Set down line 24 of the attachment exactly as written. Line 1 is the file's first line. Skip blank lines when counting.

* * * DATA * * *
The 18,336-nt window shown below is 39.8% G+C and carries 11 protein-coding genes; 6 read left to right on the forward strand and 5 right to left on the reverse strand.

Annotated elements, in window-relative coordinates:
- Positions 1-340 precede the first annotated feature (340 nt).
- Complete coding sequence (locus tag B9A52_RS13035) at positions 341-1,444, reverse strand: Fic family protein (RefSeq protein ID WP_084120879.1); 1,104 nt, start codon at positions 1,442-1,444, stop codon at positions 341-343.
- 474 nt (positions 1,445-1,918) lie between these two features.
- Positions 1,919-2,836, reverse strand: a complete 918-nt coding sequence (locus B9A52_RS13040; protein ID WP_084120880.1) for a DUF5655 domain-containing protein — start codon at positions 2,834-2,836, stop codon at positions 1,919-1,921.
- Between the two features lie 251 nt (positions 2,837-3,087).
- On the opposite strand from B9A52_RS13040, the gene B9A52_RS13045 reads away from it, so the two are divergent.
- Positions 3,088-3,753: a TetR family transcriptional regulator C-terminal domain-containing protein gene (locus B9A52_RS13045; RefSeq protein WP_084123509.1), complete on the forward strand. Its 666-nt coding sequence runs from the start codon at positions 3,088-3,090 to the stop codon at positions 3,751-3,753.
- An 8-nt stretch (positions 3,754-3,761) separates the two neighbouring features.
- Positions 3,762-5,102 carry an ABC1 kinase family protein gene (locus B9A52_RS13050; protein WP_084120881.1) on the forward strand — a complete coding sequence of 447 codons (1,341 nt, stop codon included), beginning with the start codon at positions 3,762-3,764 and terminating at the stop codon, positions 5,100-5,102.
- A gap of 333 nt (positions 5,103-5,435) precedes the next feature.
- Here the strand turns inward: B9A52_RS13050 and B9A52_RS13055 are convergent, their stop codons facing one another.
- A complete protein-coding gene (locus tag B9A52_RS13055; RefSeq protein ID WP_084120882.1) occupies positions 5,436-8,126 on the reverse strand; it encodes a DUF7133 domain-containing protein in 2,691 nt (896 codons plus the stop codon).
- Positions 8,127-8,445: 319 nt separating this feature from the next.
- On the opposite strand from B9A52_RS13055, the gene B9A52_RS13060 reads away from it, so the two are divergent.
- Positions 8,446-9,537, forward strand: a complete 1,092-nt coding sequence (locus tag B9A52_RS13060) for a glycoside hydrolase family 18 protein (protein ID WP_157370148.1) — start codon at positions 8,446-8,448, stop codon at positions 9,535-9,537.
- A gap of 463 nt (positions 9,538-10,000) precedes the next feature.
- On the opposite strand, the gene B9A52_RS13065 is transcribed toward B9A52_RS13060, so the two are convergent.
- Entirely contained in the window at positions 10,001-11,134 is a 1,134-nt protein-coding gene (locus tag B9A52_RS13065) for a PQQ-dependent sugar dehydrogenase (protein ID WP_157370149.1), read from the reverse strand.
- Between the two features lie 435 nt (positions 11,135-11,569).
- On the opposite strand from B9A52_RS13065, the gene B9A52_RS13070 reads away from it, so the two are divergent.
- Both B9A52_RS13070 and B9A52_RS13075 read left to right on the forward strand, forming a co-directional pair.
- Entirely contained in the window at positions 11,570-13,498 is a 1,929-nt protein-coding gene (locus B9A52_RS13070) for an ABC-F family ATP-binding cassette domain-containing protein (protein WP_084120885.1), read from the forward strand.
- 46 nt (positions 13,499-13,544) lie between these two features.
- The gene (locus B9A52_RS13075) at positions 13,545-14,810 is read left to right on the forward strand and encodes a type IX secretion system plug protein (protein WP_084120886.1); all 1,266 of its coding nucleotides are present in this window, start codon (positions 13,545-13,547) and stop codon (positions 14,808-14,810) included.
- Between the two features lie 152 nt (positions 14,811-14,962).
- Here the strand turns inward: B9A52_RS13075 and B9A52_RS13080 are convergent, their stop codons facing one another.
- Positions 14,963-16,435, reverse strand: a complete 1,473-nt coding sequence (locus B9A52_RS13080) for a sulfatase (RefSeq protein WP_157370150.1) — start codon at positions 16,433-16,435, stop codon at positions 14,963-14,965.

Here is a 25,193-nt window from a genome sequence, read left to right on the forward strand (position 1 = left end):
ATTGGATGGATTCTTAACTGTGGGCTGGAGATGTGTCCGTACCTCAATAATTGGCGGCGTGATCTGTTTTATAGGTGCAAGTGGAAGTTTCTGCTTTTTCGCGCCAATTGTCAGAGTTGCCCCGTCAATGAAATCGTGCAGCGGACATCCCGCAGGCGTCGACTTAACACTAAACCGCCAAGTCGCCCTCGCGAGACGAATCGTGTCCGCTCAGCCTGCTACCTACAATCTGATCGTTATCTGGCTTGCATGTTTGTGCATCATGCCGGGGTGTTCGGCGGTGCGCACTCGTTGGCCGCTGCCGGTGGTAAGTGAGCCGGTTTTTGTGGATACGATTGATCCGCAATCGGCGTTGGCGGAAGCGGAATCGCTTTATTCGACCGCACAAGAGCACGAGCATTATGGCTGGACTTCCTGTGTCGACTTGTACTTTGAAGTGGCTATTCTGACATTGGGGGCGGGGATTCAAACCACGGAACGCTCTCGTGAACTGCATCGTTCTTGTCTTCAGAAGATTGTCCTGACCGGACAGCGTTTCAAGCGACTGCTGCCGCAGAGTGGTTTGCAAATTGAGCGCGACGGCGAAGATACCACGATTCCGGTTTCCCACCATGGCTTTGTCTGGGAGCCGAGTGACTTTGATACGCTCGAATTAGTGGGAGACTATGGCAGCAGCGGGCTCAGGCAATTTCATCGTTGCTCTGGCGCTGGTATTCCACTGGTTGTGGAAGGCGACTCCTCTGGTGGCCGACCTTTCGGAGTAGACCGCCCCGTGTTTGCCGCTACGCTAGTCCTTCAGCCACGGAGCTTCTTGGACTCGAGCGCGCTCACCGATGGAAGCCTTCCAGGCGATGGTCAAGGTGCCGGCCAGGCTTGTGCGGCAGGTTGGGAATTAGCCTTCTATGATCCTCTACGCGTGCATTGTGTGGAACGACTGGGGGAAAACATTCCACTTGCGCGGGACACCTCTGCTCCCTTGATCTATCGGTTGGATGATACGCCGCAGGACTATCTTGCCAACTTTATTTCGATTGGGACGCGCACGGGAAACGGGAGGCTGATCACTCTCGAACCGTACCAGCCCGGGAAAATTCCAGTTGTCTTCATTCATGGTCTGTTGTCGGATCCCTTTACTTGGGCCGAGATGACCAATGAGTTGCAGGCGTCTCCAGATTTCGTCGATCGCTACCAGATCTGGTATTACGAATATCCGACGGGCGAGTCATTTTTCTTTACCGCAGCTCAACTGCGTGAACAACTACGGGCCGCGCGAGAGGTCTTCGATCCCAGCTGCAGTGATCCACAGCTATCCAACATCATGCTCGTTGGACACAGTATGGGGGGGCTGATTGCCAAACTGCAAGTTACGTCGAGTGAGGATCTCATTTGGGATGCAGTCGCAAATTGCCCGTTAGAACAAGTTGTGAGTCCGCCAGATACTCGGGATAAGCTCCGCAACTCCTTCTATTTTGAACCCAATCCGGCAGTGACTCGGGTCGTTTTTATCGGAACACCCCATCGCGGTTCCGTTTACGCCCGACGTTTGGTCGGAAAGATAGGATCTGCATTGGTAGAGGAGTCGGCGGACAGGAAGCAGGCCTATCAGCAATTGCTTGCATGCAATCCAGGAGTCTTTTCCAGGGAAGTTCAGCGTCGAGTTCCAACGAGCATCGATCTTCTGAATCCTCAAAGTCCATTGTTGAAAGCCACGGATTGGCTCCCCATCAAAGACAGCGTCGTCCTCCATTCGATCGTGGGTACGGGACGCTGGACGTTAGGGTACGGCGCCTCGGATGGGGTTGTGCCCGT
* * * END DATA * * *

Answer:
- Entirely contained in the window at positions 11,570-13,498 is a 1,929-nt protein-coding gene (locus B9A52_RS13070) for an ABC-F family ATP-binding cassette domain-containing protein (protein WP_084120885.1), read from the forward strand.